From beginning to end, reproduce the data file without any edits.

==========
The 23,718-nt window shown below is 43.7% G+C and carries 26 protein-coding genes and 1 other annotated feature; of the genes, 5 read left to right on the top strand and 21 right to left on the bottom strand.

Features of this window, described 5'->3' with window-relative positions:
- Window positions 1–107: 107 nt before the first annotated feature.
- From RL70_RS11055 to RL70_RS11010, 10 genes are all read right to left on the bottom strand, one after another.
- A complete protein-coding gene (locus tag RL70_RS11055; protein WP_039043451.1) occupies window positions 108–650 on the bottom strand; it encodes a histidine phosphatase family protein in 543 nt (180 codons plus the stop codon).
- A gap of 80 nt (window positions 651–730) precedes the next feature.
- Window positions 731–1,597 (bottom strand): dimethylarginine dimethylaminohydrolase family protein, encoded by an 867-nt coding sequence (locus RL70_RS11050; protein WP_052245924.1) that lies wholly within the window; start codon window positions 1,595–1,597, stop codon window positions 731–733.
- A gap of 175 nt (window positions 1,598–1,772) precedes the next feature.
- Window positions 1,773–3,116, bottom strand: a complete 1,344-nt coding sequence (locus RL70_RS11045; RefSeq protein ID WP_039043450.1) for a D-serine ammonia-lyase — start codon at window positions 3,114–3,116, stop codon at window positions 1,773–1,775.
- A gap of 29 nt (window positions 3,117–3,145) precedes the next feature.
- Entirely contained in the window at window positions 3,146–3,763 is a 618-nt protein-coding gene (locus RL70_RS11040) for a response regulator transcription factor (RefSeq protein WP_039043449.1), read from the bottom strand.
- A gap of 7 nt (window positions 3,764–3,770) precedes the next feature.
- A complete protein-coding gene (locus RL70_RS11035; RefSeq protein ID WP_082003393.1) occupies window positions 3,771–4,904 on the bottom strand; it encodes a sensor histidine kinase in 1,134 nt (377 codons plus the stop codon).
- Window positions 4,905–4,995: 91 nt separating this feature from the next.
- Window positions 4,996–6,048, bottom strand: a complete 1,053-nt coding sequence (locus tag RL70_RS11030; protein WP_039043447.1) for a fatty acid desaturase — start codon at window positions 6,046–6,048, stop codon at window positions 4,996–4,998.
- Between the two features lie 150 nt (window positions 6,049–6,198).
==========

The 23,718-nt window shown below is 43.7% G+C and carries 26 protein-coding genes and 1 other annotated feature; of the genes, 5 read left to right on the top strand and 21 right to left on the bottom strand.

Features of this window, described 5'->3' with window-relative positions:
- Window positions 1–107: 107 nt before the first annotated feature.
- From RL70_RS11055 to RL70_RS11010, 10 genes are all read right to left on the bottom strand, one after another.
- A complete protein-coding gene (locus tag RL70_RS11055; protein WP_039043451.1) occupies window positions 108–650 on the bottom strand; it encodes a histidine phosphatase family protein in 543 nt (180 codons plus the stop codon).
- A gap of 80 nt (window positions 651–730) precedes the next feature.
- Window positions 731–1,597 (bottom strand): dimethylarginine dimethylaminohydrolase family protein, encoded by an 867-nt coding sequence (locus RL70_RS11050; protein WP_052245924.1) that lies wholly within the window; start codon window positions 1,595–1,597, stop codon window positions 731–733.
- A gap of 175 nt (window positions 1,598–1,772) precedes the next feature.
- Window positions 1,773–3,116, bottom strand: a complete 1,344-nt coding sequence (locus RL70_RS11045; RefSeq protein ID WP_039043450.1) for a D-serine ammonia-lyase — start codon at window positions 3,114–3,116, stop codon at window positions 1,773–1,775.
- A gap of 29 nt (window positions 3,117–3,145) precedes the next feature.
- Entirely contained in the window at window positions 3,146–3,763 is a 618-nt protein-coding gene (locus RL70_RS11040) for a response regulator transcription factor (RefSeq protein WP_039043449.1), read from the bottom strand.
- A gap of 7 nt (window positions 3,764–3,770) precedes the next feature.
- A complete protein-coding gene (locus RL70_RS11035; RefSeq protein ID WP_082003393.1) occupies window positions 3,771–4,904 on the bottom strand; it encodes a sensor histidine kinase in 1,134 nt (377 codons plus the stop codon).
- Window positions 4,905–4,995: 91 nt separating this feature from the next.
- Window positions 4,996–6,048, bottom strand: a complete 1,053-nt coding sequence (locus tag RL70_RS11030; protein WP_039043447.1) for a fatty acid desaturase — start codon at window positions 6,046–6,048, stop codon at window positions 4,996–4,998.
- Between the two features lie 150 nt (window positions 6,049–6,198).